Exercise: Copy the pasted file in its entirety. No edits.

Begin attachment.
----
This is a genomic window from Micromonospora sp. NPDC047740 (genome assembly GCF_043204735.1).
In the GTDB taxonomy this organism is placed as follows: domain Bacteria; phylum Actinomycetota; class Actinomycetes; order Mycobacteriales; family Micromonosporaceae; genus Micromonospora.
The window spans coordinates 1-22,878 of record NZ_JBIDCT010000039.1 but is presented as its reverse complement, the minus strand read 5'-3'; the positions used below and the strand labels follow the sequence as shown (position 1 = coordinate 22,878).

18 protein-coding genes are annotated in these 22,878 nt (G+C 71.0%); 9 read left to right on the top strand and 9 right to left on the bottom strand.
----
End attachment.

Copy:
This is a genomic window from Micromonospora sp. NPDC047740 (genome assembly GCF_043204735.1).
In the GTDB taxonomy this organism is placed as follows: domain Bacteria; phylum Actinomycetota; class Actinomycetes; order Mycobacteriales; family Micromonosporaceae; genus Micromonospora.
The window spans coordinates 1-22,878 of record NZ_JBIDCT010000039.1 but is presented as its reverse complement, the minus strand read 5'-3'; the positions used below and the strand labels follow the sequence as shown (position 1 = coordinate 22,878).

18 protein-coding genes are annotated in these 22,878 nt (G+C 71.0%); 9 read left to right on the top strand and 9 right to left on the bottom strand.